Later that Wednesday evening, a large number of students, including members of the Cross-Cultural Center, interrupted the Multicultural Greek Council meeting at the Dr. White Room in the Cross Cultural Center, chanting, “While there is racism, we will not rest.” LTD president Darius Obana had just begun a statement addressing the controversial video when the students entered the meeting.

Representatives from the Black Student Union proceeded to read out loud a list of on-campus incidents of racial harassment to those present. Those reading the list of grievances communicated that as Black students, they did not feel safe on this campus.

BSU Co-Chair Ainaria Johnson reiterated their concern, saying that classes and workshops to correct this behavior were not enough.

“Every day I’m uncomfortable coming on campus, and I shouldn’t have to feel that way while there are individuals who are perpetuating it,” Johnson said.

The students accused LTD of having a history of using blackface in their videos and that the fraternity do not deserve to be part of the campus community, calling any apology insufficient. After the group left the meeting, Obana continued with his statement, apologizing to those who found the video offensive and saying that the video was meant to be a parody and not offensive in any way.

The group of rallying students then headed to the Student-Parent Orientation Program (SPOP) training meeting already underway in the Doheny Beach A room at the Student Center, with the knowledge that the individual who had donned the blackface in the video was present at the meeting. The students assembled into the room of SPOP trainees, who were seated on the ground and repeated the same chants from the council meeting. Members of the group of students approached and spoke with the individual in the video before leaving.

 

Moving Forward

The fate of the individuals in the video and the fraternity as a whole has not yet been determined, as the investigation led by the university is still ongoing.

In a statement released Thursday, Chancellor Drake said that the “responsible parties will be held accountable for their actions” after he receives a full report, which is expected to be completed within a few days. As of now, this situation has been reported to the Office of Student Conduct and the Office of Equal Opportunity.

BSU Co-Chair Ainaria Johnson commented that this act of racism on campus warrants punitive action beyond cultural workshops, though nothing is solidified yet in terms of punishment.

However, many members of the UCI community, including BSU Co-Chair Kala Lacy, feel that the issue with racism on campus reaches farther than this particular incident and these specific individuals.

“I feel like this all goes beyond the Greek community,” Lacy said. ”Right now I feel it is easy for us to point the finger and say, ‘Look at what they’re doing,’ because it’s them this time, but the root behind everything that we’re doing is that black students on this campus are not treated the same as every other student is.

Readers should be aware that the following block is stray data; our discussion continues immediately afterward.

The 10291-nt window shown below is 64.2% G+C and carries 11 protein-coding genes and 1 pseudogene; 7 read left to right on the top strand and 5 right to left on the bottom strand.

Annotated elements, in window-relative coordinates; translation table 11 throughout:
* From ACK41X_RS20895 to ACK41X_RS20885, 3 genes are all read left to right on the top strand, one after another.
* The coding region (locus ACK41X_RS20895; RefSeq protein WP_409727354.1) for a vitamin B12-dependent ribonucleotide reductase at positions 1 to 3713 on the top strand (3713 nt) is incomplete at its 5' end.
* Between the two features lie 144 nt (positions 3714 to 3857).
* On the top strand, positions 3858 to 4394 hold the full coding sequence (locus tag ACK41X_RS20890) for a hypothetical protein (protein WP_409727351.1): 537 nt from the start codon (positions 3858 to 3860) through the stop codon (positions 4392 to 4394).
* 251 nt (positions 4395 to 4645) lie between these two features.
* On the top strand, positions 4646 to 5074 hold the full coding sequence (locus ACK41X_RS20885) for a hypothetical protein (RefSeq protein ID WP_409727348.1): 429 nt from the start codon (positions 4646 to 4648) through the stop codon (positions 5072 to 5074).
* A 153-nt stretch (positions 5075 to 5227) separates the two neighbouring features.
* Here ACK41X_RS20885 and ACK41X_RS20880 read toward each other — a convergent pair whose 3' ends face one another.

“Obviously in the past, attempts to educate and change what happened isn’t doing anything, so for us, this goes beyond the Greek community, this is a systematic problem.”

LTD president Obana made a similar comment about the prevalence of racism on campus.

“Not many people are aware that this a reoccurring issue on campus, maybe not to the extent of a video like this being blasted on the Internet, but in our daily lives, things that we say, our connotations of our words, the way we present ourselves, the way we dress, what we write,” he said.

The parties involved in this issue have expressed similar views in that although programs currently exist to promote cultural awareness on campus, they are not enough to rid the entire school of racism.

“There is no place on campus that you can go, not in the residence halls, not in the administrative intern programs, not in the leadership summits in the fall, all these campus leaderships including fraternities and sororities, or anything else we do, where we aren’t talking about diversity and sensitivity — it’s everywhere,” Vice Chancellor Parham said. “That is the campus value that we have.

“What I will say, however, is that despite our best efforts, there are individual incidents that occur that are contrary to that vision. These are teaching moments for all of us to say that there are corners of the university that we haven’t sufficiently penetrated yet.”

Johnson had a similar statement on this problem as well.

“Each year, you come into SPOP, there’s multicultural training; within the housing communities with HA’s and RA’s there’s diversity training; the Greeks go through diversity training — since they’re multicultural, they should be going through diversity training — but in every faction of this university, no matter where we go, we find these instances,” she said. “So that just tells me there’s no community if there’s a disconnect between what is on paper and what is being enacted.”

Parham echoed these sentiments, making it clear that as the university collectively addresses this present issue, it will also need to grow together from correcting its weaknesses.

“Hopefully what everybody will do is come together and say, ‘Let’s use this as a teaching moment to move forward.’”